Had they not set forth a strategic plan to come back from these attacks on their brand, SeaWorld would be in a much different place today. A lot goes in to keeping your brand in a good light, but when crisis strikes that is out of your control, I’d argue almost nothing offers the ability of impact to change the consumer’s minds and perceptions like social media. So whether your brand is currently suffering or you would be able to sleep better at night knowing you had a plan ready should something try to negatively effect your reputation, a strong social media strategy is always a smart weapon to combat the outside world.



Peeking Around the Corner

What is your favorite show? Think about it, I know you have one. Are you slightly obsessed with it? And if you are, you try to learn as much about it as you can, it interests you that much. Am I right?

I guarantee you that if you took a strong fan of a show and scrolled through their twitter, you’d find they are following the real life actors of that show, perhaps even the producer, writer, and director. And if you are not a TV watcher, think of your favorite brand. Do you follow the president, CEO, founder, or even anyone who publically supports the brand? I bet you are.

No, you’re not a stalker, you’re not creepy. You’re normal. It is our human nature to want to be as connected to our interests as we can be. And therefore, being connected to those that influence that interest in a prominent way.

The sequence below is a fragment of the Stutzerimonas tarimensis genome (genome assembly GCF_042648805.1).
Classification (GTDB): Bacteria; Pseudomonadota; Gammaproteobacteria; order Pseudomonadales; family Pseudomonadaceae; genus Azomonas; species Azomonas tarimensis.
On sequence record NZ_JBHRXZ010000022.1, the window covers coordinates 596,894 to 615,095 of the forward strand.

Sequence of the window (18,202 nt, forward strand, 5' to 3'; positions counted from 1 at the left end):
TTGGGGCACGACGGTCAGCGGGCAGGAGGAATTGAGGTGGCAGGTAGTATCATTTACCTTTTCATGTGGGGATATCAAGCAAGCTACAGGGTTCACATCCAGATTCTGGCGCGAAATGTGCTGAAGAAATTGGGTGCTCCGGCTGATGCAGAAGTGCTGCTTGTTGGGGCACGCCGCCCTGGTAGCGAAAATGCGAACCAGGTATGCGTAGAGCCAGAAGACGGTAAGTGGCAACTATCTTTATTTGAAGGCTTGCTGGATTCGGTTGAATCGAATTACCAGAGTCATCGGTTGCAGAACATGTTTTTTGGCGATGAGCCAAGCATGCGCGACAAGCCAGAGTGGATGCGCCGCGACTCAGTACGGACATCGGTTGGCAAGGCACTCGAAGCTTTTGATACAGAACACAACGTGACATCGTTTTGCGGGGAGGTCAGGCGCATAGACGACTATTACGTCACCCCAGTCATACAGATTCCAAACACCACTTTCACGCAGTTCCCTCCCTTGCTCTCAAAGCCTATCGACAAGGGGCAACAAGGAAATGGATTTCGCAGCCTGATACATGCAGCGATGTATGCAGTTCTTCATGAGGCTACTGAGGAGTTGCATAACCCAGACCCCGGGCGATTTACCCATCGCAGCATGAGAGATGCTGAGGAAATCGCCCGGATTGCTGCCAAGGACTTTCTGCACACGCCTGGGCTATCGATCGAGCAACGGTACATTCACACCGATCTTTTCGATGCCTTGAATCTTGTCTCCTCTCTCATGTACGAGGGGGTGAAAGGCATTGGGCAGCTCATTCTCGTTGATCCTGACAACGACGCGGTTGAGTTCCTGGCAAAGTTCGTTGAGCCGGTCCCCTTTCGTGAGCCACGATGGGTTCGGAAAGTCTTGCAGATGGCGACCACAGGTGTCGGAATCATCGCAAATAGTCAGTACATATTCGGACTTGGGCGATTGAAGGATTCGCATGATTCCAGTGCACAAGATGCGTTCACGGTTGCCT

Which is what leads me to today’s topic: focusing on the personal to make the broader brand succeed in the digital world.

The content and engagement that a brand shares with the digital world over their multitude of platforms is the main focus of most social media or digital marketing conversations, as it should be. But I want to take a minute to step back from that, look around the corner of the brand’s digital marketing plan to the individuals that are running the brand and influencing the brand on a day to day basis (i.e. the writer of a show, the CEO of a company, or company representative). I want to discuss how the personal social platforms of these types of individuals are important in building and continuing the brand’s awareness and interest in the digital world.

When a consumer has exhausted the company Facebook page, Twitter, and Instagram, they are going to move on to these individual’s private Facebook, Twitter, and Instagrams. And for the company’s sake, these personal platforms need to be just as engaging and interesting as the company’s platforms. This will keep a positive perception of the brand in the minds of consumers when the brand’s platforms aren’t even coming into play.

Personal example, I follow the writer and the producer of a show that I am highly interested in. That show is a theoretically a brand in itself and has it’s own digital platforms. But when nothing new comes on those platforms as I’m scrolling through twitter, I then go to the producer and writer’s twitter and take a look at what they are up to. Over the months, I have formed an attachment with them and their social media content and therefore have unofficially joined a fan base of these individuals. Being a fan of these people automatically makes me feel loyal towards their work, a.k.a. the show.  So not even seeing the platforms of the show itself but instead the platforms of those connected to the show behind the scenes keeps the brand of the show and network relevant and positive in my head.